Quantitative study of Babesia bovis infection in beef cattle from Sao Paulo state, Brazil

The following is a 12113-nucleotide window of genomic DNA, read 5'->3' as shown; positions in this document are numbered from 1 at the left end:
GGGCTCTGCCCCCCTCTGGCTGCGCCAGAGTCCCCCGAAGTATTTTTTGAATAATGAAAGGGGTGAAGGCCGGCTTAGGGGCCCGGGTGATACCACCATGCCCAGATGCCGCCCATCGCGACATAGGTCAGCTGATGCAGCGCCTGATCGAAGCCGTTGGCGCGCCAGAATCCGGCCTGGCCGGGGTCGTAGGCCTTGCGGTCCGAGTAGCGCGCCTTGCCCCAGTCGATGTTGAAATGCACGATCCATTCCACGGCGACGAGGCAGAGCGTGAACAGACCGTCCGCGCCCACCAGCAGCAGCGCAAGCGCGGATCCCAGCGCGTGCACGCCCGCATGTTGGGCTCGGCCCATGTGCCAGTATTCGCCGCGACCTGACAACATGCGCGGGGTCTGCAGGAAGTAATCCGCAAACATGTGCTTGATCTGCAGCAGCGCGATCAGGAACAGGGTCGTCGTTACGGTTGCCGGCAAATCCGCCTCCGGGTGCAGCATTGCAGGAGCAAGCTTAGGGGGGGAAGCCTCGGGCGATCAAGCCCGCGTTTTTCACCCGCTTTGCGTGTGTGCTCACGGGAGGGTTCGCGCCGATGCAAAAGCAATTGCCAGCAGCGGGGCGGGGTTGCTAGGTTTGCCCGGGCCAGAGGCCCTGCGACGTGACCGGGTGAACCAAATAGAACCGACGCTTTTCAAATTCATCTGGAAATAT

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The qPCR technique with SYBR Green was used to estimate the prevalence and level of Babesia bovis infection in beef cattle raised in areas endemic for babesiosis in Brazil, where the animals were continuously exposed to ticks (Rhipicephalus microplus). This is the first report in which qPCR was used to quantify and compare B. bovis DNA in blood of different cattle breeds. Blood samples were collected from 150 animals (75 cows and 75 calves) of the Angus and Nelore breeds and the first generation of an Angus and Nelore cross (AxN). Blood samples from the jugular vein were used for DNA extraction and determination of packed cell volume (PCV), while samples from peripheral veins were used for microscopic parasite detection. Although no piroplasms of B. bovis were found in blood smears, DNA amplification using qPCR revealed that all of the 150 animals, except two calves and one cow, were positive. The number of copies of B. bovis DNA was higher (p < 0.05) in the Angus than in the Nelore and AxN animals, for both calves and cows, but no significant difference was found between the Nelore and AxN groups. These results suggest that a heterotic effect was present, Since the results from the crossbred animals significantly deviated from the mean of the two parental groups, while closely approaching that of the Nelore group. In the Nelore and AxN groups, calves showed higher infection levels than cows (p <0.05), while for the Angus group the difference was found to be non-significant. Within each animal age group, the breed groups with higher infection levels were those with lower PCV values. However, within each breed group, no significant correlations were found between the number of DNA copies and PCV according to animal age. The qPCR method applied here allowed the observation that although there are no differences in the prevalence of infection among breed groups, Nelore and AxN cattle are able to maintain infection by B. bovis at lower levels than the Angus cattle. (C) 2014 Elsevier GmbH. All rights reserved.